A change of face can improve pupil behaviour
Not all behaviour management techniques and strategies need to be complex or time consuming. A simple opportunity for pupils to speak with someone other than yourself can be a very powerful motivator for them to make better choices in their classroom behaviour.
A vicious circle develops
Your relationships with individual pupils are a major force in determining how they behave in your lessons
All too often a barrier can be quickly built up between yourself and a pupil, either through their chronic low-level behaviour and the need for you to be constantly intervening, or a perceived, if not real, clash of personalities. The vicious circle this barrier leads to can be both exasperating for you and demotivating for the pupil. If you are in a situation where you only see the pupil three or four times per week, you begin to dread that particular lesson coming round, which in turn affects your enthusiasm, making it very difficult to be positive not just with that one pupil, but often the whole class. The pupil’s attitude, in turn, also becomes negative and his or her behaviour in your lesson deteriorates.
The situation can become even worse if you are a class teacher and your class group stays with you for most of the working day. Your relationships with individual pupils are a major force in determining how they behave in your lessons and how you are able to manage and change their unacceptable behaviours.
What's not working?
How many times have you had to intervene with the pupil and attempted to get them back on to the work in hand or stop them chattering and disturbing others? How many times have you had a one-to-one meeting with them away from the rest of the class, spoken to other members of staff about them, or spoken or written to their parents about their behaviour?
Are any of these strategies working? Do you feel that you are banging your head against a brick wall in your efforts to change their behaviour – almost to the point that you feel that if you have to approach them again in the classroom to remind them of their behaviour, you feel that it may even be your own behaviour which needs modifying?
Perhaps it’s time to try a strategy which doesn’t put all the emphasis on you, in order to try to change the pupil’s unacceptable behaviour.
Changing the face
At its simplest, the ‘change of face strategy’ would run as follows:
You are a class/subject teacher and you have a teaching assistant or learning support assistant in the room with you together with your normal class group. Pupil A has been off task, chattering, refusing to comply and generally making a nuisance of him or herself for the most part of the lesson. You have used all kinds of strategies to get the pupil back on task and now your patience is wearing thin. You now notice that he or she is out of their seat and bothering a group of pupils at another table.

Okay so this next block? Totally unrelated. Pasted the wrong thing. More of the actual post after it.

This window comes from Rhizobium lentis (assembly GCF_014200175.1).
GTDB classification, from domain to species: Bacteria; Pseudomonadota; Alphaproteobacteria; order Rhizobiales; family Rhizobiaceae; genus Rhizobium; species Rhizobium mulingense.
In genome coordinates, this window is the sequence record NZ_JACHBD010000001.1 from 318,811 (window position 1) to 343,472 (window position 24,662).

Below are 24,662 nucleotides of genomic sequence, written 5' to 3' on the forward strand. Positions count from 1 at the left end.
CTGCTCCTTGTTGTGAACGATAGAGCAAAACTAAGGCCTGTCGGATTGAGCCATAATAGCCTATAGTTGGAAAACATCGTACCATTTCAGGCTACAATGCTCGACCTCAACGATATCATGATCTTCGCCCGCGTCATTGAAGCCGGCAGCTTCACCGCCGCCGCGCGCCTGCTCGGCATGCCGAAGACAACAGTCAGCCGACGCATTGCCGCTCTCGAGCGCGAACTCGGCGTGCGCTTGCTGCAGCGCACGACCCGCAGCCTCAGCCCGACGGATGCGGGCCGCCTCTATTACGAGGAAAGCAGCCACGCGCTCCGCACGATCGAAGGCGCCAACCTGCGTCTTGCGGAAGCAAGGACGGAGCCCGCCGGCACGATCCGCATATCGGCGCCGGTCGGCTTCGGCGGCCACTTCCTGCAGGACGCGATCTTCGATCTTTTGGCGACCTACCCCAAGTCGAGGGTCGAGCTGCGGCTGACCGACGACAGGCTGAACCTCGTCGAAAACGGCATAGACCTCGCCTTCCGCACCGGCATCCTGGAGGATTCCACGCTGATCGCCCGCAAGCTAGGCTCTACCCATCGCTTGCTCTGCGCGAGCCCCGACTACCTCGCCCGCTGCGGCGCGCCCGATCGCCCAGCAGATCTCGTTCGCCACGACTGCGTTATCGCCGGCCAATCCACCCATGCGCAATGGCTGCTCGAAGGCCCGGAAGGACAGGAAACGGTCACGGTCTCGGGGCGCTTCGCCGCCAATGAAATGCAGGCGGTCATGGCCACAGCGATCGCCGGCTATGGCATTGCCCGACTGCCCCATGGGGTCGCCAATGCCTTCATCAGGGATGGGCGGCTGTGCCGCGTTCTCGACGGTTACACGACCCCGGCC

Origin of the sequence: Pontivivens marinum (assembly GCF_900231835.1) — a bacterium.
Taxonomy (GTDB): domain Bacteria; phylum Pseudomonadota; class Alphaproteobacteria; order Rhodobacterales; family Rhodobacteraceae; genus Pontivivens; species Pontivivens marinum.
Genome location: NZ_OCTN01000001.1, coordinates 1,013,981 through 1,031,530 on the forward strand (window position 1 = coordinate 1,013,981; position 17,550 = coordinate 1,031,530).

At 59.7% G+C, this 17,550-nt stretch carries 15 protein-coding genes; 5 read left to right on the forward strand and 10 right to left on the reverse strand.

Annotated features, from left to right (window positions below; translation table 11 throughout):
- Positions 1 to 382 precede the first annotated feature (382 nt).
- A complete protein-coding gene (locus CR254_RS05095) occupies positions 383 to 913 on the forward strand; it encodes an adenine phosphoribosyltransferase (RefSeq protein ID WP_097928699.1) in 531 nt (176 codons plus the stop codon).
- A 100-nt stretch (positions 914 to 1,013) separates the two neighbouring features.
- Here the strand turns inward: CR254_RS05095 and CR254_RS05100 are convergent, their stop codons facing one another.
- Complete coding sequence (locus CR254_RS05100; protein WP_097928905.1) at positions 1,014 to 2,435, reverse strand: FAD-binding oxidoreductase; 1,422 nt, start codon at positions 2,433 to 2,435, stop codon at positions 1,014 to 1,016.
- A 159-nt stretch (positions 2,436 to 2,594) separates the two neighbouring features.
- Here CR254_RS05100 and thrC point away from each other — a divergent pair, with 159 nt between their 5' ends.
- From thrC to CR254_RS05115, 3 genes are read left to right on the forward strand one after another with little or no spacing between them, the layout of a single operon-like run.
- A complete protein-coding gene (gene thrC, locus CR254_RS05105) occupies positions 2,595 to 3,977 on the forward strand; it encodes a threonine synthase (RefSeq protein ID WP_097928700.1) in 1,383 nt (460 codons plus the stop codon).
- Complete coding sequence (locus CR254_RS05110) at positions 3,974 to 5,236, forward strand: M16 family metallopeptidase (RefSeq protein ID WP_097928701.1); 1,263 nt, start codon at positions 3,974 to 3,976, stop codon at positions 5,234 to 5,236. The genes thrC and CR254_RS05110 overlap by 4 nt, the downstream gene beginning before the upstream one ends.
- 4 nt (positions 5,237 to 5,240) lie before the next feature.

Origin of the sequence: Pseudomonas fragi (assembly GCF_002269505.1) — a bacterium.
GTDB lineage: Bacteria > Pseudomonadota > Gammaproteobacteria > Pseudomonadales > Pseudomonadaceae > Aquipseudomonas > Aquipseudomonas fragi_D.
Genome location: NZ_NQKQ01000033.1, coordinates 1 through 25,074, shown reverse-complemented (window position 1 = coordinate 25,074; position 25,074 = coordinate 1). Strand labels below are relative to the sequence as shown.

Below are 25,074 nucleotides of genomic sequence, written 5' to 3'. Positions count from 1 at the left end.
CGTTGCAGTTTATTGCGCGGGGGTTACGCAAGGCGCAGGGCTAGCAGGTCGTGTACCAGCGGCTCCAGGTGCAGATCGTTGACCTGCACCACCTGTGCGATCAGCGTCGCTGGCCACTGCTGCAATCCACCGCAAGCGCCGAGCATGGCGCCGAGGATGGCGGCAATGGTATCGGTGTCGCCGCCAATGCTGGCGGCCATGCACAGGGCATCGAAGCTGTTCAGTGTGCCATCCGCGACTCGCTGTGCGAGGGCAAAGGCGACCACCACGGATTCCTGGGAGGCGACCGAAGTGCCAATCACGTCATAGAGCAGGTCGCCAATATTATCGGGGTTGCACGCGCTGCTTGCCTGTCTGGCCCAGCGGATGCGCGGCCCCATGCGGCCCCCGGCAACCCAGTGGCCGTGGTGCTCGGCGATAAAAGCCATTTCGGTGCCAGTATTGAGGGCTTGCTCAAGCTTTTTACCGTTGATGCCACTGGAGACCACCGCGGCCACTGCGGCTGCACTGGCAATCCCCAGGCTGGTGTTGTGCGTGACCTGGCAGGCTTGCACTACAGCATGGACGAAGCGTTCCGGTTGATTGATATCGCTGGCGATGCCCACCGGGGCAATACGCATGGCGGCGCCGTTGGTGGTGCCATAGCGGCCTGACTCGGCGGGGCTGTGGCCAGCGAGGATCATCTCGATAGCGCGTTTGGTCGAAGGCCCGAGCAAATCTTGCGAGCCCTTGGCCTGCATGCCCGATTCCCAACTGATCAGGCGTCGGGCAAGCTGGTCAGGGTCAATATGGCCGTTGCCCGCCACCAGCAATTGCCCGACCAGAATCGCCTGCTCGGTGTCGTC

Avoid impulse reactions
Your first instinct, as you are now getting really annoyed, is to go over to the pupil and speak your mind – after all he or she has been wasting time and annoying you for over half an hour now. Try to avoid that instinct and simply catch the eye of the learning support assistant, indicating that he or she should be the one to intervene this time. A change of face for the intervention will often change the pupil’s response.
It is important to define adult roles in such a situation and for the LSA or TA to understand that they too have a responsibility for the appropriate management of all pupil behaviour in the class group, even though they may have a primary responsibility to assist a named pupil in the group
It is important to define adult roles in such a situation and for the LSA or TA to understand that they too have a responsibility for the appropriate management of all pupil behaviour in the class group, even though they may have a primary responsibility to assist a named pupil in the group.
A clear strategy
One-to-one meetings are another typical example of when a change of face strategy can have a positive impact on helping a pupil make better choices. Don’t feel that you are simply devolving your responsibility for that pupil by involving another member of staff. It is a clear and predetermined strategy to remove any negativity which your relationship with the pupil may have on the outcome of the discussion.
In such situations it is vital that you have very clear and accurate information about the pupil and that it is made absolutely clear to all parties why another member of staff is involved. It should not be seen as your being unable to cope with the pupil, and the other member of staff need not – in fact in the first instance, should not – be a senior member of staff. Just as in the first example, the other member of staff could be another teacher, learning support assistant or teaching assistant. The important aspect of the strategy is that the pupil understands that it is their behaviour that is the major factor in the intervention and not their relationship, good or bad, with an individual member of staff.